The $700-billion (U.S.) bailout out plan that is on the verge of being approved by lawmakers in the United States, perhaps as early as this weekend, might be an embarrassment for capitalists who have long opposed government intervention. But, so far at least, the stock market approves.
The only potential snag comes from a question being asked by investors: Now what?
The Dow Jones industrial average closed at 11,022.06, up 196.89 points or 1.8 per cent - although skeptics will note that the index was actually about 50 points higher before the bailout received tentative approval. The broader S&P 500 closed at 1209.21, up 23.34 points or 2 per cent.
The 85-member S&P 500 financials index rose 2.6 per cent - though down about 2 per cent from its intraday high - with big gains from JPMorgan Chase & Co., up 7.3 per cent, Bank of America Corp., up 3.9 per cent and Bank of New York Mellon Corp., up 9 per cent.
Elsewhere, gains were made by an eclectic group of stocks. General Electric Co. shook off an earlier loss after it lowered its earnings forecast for the year, rising 4.4 per cent by the end of the day. International Business Machines Corp. rose 3.1 per cent, Home Depot Inc. rose 3.1 per cent and Coca-Cola Co. rose 2.5 per cent.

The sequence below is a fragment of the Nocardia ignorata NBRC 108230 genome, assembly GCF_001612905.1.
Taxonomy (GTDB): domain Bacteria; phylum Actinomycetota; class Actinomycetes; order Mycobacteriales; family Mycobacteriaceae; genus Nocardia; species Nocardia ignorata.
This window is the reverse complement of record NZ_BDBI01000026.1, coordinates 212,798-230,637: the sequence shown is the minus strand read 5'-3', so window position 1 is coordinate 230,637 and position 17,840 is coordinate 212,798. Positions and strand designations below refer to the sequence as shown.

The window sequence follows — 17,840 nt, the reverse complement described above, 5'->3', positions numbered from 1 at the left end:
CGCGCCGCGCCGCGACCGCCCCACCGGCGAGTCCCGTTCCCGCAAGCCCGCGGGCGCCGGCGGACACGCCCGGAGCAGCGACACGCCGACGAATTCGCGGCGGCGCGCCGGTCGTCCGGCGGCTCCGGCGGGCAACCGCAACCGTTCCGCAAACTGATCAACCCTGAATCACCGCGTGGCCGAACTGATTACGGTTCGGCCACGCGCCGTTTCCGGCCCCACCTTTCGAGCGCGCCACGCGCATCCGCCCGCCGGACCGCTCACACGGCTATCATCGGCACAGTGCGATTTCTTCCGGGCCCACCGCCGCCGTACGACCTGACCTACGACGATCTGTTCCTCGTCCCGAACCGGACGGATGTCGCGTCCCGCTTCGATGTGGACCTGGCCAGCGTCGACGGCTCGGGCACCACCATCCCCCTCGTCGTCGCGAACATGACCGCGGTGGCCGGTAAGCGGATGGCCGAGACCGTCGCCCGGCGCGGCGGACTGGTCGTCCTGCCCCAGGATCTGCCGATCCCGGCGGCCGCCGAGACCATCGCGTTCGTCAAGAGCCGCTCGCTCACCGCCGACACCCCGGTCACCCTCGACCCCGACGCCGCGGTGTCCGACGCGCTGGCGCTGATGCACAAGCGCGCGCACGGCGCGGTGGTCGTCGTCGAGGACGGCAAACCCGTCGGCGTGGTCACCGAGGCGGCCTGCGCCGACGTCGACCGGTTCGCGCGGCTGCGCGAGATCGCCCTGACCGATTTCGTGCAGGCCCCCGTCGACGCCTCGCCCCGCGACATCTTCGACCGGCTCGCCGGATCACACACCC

In Canada, the S&P/TSX composite index closed at 12,546.51, up 33.15 points or 0.3 per cent. Financials rose 1.4 per cent, led by insurance companies. Manulife Financial Corp. rose 2.4 per cent and Sun Life Financial Inc. rose 6.7 per cent.
The commodities scene was mixed after the price of oil rose $2.29, to $108.02 a barrel, and gold fell $13, to $882 an ounce. Among energy producers, EnCana Corp. rose 2.5 per cent and Suncor Energy Inc. rose 2.7 per cent. Barrick Gold Corp. fell 5.6 per cent.
Meanwhile, Research In Motion Ltd. ended the day up 0.6 per cent, just before the BlackBerry maker released second-quarter results that fell a penny shy of analyst expectations. RIM said that sales rose 88 per cent, to $2.6-billion after it signed up an additional 2.6 million subscribers during the quarter. Its earnings rose to $495.5-million, or 86 cents a share. Analysts had been expecting a profit of 87 cents a share.
Perhaps most troubling for a market that is growing concerned about economic conditions, RIM forecasted that earnings in the third quarter would be in the range of 89 cents to 97 cents a share - below expectations for earnings of 99 cents. RIM shares fell 14 in after market trading.
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